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Old 08-24-2009, 05:46 PM   #1 (permalink)
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Cash For Refrigerators Program This Fall!

This is real...but it doesn't have as catchy a name as "Cash For Clunkers."

Latest in Stimulus: 'Cash for Refrigerators' - Yahoo! News

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Old 08-24-2009, 05:48 PM   #2 (permalink)
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This makes a lot more sense than trading in cars, I think. Appliances require less to build and their efficiency increases have been much more dramatic than in cars.
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Old 08-24-2009, 06:45 PM   #3 (permalink)
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Just backwards of anything that'd do me good, since I bought a new refrigerator only a couple of years ago (trading in the previous working one). Now if they'd just give me money for the old, old one that's been taking up space in the garage since I bought the house a decade ago, I'd go for it. Heck, if they'd even offer to recycle it for free/cheap, I'd haul it to anyplace within 20-30 miles.
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Old 08-24-2009, 07:27 PM   #4 (permalink)
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COOPs and utilities, in concert with the gummint, have been promoting conservation for decades. They've offered rebates for the purchase of Energy Star rated appliances, free CFL's, reduced price heat pumps, etc.

Results:

Not even a blip in skyrocketing household use.

There is no comparison between the utility usage of 20 years ago and today.

Effective, eh?
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Old 08-24-2009, 09:57 PM   #5 (permalink)
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Ah, Frank, just because the overall trend is upwards doesn't mean our efforts have been ineffective. Our electric consumption would be way worse if we were all using 30 year old appliances.
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Old 08-24-2009, 11:26 PM   #6 (permalink)
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A similar phenomenon has been identified when people get a more fuel efficient vehicle... suddenly, they feel the need to pile on more miles.

Oh- my appliances are 40 years old! But my kwh/mo is usually about 170-180. Full-sized house with well and sump pumps besides.
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Old 08-25-2009, 01:51 AM   #7 (permalink)
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Quote:
Originally Posted by Frank Lee View Post
COOPs and utilities, in concert with the gummint, have been promoting conservation for decades. They've offered rebates for the purchase of Energy Star rated appliances, free CFL's, reduced price heat pumps, etc.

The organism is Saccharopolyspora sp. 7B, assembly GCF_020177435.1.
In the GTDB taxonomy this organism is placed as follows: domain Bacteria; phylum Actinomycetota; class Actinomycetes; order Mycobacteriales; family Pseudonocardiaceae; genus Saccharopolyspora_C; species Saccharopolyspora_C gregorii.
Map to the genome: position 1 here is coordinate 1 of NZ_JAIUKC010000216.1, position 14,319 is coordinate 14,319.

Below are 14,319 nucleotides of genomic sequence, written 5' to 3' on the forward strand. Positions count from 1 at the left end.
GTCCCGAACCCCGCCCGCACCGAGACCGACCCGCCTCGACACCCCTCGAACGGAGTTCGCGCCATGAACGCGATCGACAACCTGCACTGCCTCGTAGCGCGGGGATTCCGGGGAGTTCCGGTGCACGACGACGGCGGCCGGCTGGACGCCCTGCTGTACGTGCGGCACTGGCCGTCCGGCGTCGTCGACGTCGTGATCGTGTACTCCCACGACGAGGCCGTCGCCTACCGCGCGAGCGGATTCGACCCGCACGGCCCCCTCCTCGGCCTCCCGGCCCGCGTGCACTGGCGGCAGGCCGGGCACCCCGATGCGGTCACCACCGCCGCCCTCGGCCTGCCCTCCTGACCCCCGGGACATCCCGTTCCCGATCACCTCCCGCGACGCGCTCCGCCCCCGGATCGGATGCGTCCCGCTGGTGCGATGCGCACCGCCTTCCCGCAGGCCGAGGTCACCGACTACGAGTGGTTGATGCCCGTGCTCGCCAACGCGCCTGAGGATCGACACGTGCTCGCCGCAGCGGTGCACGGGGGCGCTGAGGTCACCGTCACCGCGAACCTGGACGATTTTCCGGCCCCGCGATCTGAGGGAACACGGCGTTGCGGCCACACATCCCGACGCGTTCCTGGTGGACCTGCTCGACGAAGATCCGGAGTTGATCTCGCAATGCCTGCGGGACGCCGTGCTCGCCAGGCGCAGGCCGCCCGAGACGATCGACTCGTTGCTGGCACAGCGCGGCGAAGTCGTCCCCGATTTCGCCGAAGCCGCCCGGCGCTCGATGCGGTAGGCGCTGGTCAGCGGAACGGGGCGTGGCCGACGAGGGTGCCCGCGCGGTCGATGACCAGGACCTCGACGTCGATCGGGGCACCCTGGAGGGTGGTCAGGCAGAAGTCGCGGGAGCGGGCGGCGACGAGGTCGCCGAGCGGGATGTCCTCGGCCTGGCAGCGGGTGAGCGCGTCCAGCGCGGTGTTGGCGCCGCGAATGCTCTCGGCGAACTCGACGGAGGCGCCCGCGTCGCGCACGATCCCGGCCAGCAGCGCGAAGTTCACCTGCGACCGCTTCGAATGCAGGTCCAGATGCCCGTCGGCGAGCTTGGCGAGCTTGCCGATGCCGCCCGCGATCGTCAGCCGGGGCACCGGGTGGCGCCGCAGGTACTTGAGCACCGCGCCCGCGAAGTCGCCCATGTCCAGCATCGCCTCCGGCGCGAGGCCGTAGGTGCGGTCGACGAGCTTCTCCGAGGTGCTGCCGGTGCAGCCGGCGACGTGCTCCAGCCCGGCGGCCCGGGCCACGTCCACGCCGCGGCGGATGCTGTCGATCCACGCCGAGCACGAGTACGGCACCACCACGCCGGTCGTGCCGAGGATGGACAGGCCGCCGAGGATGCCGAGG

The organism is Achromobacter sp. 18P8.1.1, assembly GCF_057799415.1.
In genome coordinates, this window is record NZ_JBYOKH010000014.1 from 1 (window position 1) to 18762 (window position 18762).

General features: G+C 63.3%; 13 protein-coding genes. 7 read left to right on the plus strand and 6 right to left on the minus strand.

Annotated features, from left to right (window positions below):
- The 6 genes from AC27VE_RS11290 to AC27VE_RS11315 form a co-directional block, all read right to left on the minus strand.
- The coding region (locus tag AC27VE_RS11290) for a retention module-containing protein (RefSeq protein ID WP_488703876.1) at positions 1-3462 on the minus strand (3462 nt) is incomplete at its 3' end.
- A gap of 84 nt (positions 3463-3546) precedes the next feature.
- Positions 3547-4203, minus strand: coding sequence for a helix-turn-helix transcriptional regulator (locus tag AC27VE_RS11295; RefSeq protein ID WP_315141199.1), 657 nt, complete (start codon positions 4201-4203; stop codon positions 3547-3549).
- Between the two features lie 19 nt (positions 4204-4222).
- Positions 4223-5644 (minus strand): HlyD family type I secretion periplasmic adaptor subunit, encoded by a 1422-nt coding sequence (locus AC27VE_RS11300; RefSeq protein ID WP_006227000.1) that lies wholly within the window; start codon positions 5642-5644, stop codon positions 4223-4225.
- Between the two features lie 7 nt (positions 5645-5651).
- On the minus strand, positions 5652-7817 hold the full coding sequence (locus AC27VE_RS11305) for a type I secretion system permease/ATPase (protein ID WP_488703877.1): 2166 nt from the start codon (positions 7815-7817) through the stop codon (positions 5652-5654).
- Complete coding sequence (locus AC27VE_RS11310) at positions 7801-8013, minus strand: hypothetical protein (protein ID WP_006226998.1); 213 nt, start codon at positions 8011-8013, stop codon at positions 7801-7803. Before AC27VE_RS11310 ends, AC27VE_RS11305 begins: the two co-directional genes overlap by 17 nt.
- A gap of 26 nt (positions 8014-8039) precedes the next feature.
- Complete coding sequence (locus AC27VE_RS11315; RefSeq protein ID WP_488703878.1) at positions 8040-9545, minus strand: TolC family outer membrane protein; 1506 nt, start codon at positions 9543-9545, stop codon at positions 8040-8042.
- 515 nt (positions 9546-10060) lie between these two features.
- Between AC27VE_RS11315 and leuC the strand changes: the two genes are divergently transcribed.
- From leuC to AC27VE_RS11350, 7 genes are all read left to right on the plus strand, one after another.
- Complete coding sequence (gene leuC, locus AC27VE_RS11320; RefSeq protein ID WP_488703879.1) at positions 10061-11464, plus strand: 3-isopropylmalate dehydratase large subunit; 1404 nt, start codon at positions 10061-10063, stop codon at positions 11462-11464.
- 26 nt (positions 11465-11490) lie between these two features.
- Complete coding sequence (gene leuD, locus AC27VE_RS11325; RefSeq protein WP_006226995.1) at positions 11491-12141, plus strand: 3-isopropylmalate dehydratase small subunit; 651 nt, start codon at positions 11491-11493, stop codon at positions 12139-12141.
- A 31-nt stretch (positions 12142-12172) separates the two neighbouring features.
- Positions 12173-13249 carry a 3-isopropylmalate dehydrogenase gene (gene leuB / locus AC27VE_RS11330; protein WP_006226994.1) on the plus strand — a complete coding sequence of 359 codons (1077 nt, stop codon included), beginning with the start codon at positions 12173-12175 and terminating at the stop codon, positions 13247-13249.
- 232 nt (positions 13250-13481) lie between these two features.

Results:

Not even a blip in skyrocketing household use.

There is no comparison between the utility usage of 20 years ago and today.

Effective, eh?
Policy is decent, about 20% of the difference between the U.S. and a state with comprehensive policies that encourage conservation like CA, but political attitudes are a big part of the picture.
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Old 08-25-2009, 02:26 AM   #8 (permalink)
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Quote:
Regional variation

Household energy use varies significantly across the United States. An average home in the Pacific region (consisting of California, Oregon, and Washington) consumes 35% less energy than a home in the South Central region. Most of the regional differences can be explained by climate. The heavily populated coastal areas of the Pacific states experience generally mild winters and summers, reducing the need for both home heating and air conditioning. The warm, humid climates of the South Central and South Atlantic regions lead to higher electricity usage, while the cold winters experienced in the Northeast and North Central regions result in much higher consumption of natural gas and heating oil.

Another reason for regional differences is the variety of building codes and environmental regulations found at the local and state level. California has some of the strictest environmental laws and building codes in the country, which may contribute to the fact that its per-household energy consumption is lower than all other states except Hawaii.

Major U.S. cities also show significant variation in per capita energy consumption. In addition to differences in regional climates and variations in building code standards, factors affecting energy use in cities include population density and building design. Townhouses are more energy efficient than single-family homes because less heat, for example, is wasted per person.
Energy in the United States - Wikipedia, the free encyclopedia

also: U.S. Household Electricity Uses: A/C, Heating, Appliances

FWIW
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Old 08-25-2009, 03:04 AM   #9 (permalink)
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Quote:
Originally Posted by Frank Lee View Post
A similar phenomenon has been identified when people get a more fuel efficient vehicle... suddenly, they feel the need to pile on more miles.
Yeah, efficiency improvements tend not to be optimally effective, but they still tend to reduce energy consumption.
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Old 08-25-2009, 03:16 AM   #10 (permalink)
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It's like putting Smart cars in cities- it merely delays the inevitable crisis.

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